Sacred Scents in Early Christianity and Islam

Sacred Scents in Early Christianity and Islam

By (author) 

Free delivery worldwide

Available. Dispatched from the UK in 2 business days
When will my order arrive?


Medieval scholars and cultural historians have recently turned their attention to the question of "smells" and what olfactory sensations reveal about society in general and holiness in particular. Sacred Scents in Early Christianity and Islam contributes to that conversation, explaining how early Christians and Muslims linked the "sweet smell of sanctity" with ideals of the body and sexuality; created boundaries and sacred space; and imagined their emerging communal identity. Most importantly, scent-itself transgressive and difficult to control-signaled transition and transformation between categories of meaning. Christian and Islamic authors distinguished their own fragrant ethical and theological ideals against the stench of oppositional heresy and moral depravity. Orthodox Christians ridiculed their 'stinking' Arian neighbors, and Muslims denounced the 'reeking' corruption of Umayyad and Abbasid decadence. Through the mouths of saints and prophets, patriarchal authors labeled perfumed women as existential threats to vulnerable men and consigned them to enclosed, private space for their protection as well as society's.
At the same time, theologians praised both men and women who purified and transformed their bodies into aromatic offerings to God. Both Christian and Muslim pilgrims venerated sainted men and women with perfumed offerings at tombstones; indeed, Christians and Muslims often worshipped together, honoring common heroes such as Abraham, Moses, and Jonah. Sacred Scents begins by surveying aroma's quotidian functions in Roman and pre-Islamic cultural milieus within homes, temples, poetry, kitchens, and medicines. Existing scholarship tends to frame 'scent' as something available only to the wealthy or elite; however, perfumes, spices, and incense wafted through the lives of most early Christians and Muslims. It ends by examining both traditions' views of Paradise, identified as the archetypal Garden and source of all perfumes and sweet smells. Both Christian and Islamic texts explain Adam and Eve's profound grief at losing access to these heavenly aromas and celebrate God's mercy in allowing earthly remembrances. Sacred scent thus prompts humanity's grief for what was lost and the yearning for paradisiacal transformation still to come.
show more

Product details

  • Hardback | 212 pages
  • 160 x 233 x 20mm | 494g
  • Lexington Books
  • Lanham, MD, United States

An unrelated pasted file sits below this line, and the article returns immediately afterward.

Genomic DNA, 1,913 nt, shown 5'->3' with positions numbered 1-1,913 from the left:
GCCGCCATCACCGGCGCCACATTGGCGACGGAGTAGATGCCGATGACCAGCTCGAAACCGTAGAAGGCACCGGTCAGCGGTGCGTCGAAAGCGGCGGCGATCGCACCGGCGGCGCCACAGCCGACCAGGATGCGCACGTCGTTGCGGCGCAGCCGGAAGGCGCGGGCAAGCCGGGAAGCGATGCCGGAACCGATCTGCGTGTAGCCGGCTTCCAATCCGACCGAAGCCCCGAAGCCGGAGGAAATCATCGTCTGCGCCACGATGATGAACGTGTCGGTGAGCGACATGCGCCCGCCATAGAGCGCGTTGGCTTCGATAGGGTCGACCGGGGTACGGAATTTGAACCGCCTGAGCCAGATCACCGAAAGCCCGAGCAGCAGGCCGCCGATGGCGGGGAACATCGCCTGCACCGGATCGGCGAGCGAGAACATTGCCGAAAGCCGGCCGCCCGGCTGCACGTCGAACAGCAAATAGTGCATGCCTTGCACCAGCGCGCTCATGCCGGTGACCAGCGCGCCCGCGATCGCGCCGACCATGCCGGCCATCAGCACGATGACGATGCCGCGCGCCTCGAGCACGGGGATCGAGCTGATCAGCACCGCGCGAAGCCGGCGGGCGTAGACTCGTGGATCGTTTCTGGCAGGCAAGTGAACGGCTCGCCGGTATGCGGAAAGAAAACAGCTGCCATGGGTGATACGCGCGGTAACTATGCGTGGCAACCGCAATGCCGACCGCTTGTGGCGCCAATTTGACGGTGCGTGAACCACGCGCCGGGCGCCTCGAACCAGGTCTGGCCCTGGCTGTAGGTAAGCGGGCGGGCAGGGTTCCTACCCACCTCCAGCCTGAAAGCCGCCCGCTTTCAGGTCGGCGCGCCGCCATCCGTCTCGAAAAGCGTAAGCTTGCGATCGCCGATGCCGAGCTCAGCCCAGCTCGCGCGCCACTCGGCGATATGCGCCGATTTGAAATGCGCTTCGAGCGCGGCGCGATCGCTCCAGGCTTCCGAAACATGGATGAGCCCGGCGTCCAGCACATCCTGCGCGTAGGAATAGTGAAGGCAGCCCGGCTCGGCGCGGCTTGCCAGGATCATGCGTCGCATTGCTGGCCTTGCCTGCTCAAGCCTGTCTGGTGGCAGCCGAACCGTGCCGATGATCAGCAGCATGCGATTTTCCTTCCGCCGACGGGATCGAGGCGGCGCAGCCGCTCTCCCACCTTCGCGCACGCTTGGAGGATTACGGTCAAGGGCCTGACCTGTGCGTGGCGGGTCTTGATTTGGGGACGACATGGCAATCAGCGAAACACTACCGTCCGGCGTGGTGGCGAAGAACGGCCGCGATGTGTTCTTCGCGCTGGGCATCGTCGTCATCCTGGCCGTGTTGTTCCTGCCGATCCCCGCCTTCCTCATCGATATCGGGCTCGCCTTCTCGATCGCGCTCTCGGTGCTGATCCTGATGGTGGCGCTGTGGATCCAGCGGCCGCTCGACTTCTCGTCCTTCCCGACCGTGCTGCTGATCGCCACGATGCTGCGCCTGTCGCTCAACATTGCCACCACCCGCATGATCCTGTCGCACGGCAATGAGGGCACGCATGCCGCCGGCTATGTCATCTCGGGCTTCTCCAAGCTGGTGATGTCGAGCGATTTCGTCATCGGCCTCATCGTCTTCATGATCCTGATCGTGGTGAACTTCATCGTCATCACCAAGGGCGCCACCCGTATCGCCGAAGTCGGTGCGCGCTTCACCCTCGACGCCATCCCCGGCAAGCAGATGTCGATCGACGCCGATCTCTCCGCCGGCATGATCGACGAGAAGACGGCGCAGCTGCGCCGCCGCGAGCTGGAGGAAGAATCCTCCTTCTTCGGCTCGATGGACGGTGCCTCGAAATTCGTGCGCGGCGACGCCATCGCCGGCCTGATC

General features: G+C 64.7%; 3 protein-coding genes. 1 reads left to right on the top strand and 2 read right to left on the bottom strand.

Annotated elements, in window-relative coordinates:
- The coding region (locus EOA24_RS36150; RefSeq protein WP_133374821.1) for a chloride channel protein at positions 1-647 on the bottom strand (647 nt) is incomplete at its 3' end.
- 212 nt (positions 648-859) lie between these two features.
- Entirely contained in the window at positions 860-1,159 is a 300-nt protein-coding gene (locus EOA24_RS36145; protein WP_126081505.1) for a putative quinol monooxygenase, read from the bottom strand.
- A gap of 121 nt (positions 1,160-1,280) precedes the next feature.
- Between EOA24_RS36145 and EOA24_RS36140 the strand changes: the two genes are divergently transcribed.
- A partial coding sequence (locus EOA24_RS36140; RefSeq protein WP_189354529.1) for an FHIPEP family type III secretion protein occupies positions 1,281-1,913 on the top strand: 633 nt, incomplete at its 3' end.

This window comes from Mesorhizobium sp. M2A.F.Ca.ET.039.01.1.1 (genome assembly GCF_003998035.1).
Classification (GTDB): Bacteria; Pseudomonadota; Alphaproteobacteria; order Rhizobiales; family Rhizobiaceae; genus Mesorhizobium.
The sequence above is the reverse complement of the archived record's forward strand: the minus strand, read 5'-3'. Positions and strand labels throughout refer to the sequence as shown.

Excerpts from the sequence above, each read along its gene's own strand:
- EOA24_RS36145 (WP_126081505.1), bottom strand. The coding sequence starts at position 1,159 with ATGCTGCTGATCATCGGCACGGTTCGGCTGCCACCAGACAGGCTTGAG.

• English
  • 2 black & white illustrations
  • 0739174525
  • 9780739174524

Review quote

The book's scope is highly ambitious, ranging from the role of incense in Roman sacrifice to the spice-infused purity rituals prescribed by medieval Islamic jurists... Its comparative framework...yields some valuable insights... In sum, this is a stimulating book... The book's chief accomplishment lies in its bold comparative scope. Thurlkill demonstrates the extensive overlap in the use of scents to mark sacred spaces-both real and imagined-in Roman, Jewish, Christian, and Islamic thought. Studies in Late Antiquity Thurlkill does it again with the second of her two truly groundbreaking books. Not unlike her stunningly innovative contribution to comparative medieval hagiology in Chosen among Women, the author opens yet another incredibly rich avenue for the comparative study of religion. By focusing her breadth of historical acumen and depth of aesthetic sensibility on the significance of scent in the late antique Roman and Arabian worlds, Thurlkill invites us to consider the fascinating ways in which the religious experience and discourse of early Christians and Muslims was informed and mediated by their sense of smell. Like musk emanating from the hair of the beloved, or cumin from the hearth, this book beckons the reader to enter a world of intellectual delight nearly impossible to resist. -- Scott C. Alexander, Catholic Theological Union This lovely book helps us to better understand the "stuff" of religion by connecting the premodern worlds of Christianity and Islam. -- Amir Hussain, Loyola Marymount University
show more

About Mary Thurlkill

Mary Thurlkill is associate professor of religious studies at the University of Mississippi.
show more

Table of contents

I. Sensory Worlds 1. Scent in Civic and Domestic Space 2. Fragrant Food 3. Smells of Health and Disease II. Sacred Scents 4. God's Nostrils 5. Transforming the Body: Scent in Early Christianity 6. Purifying the Body: Scent in Early Islam III. Scents of Paradise 7. Heavenly Scents
show more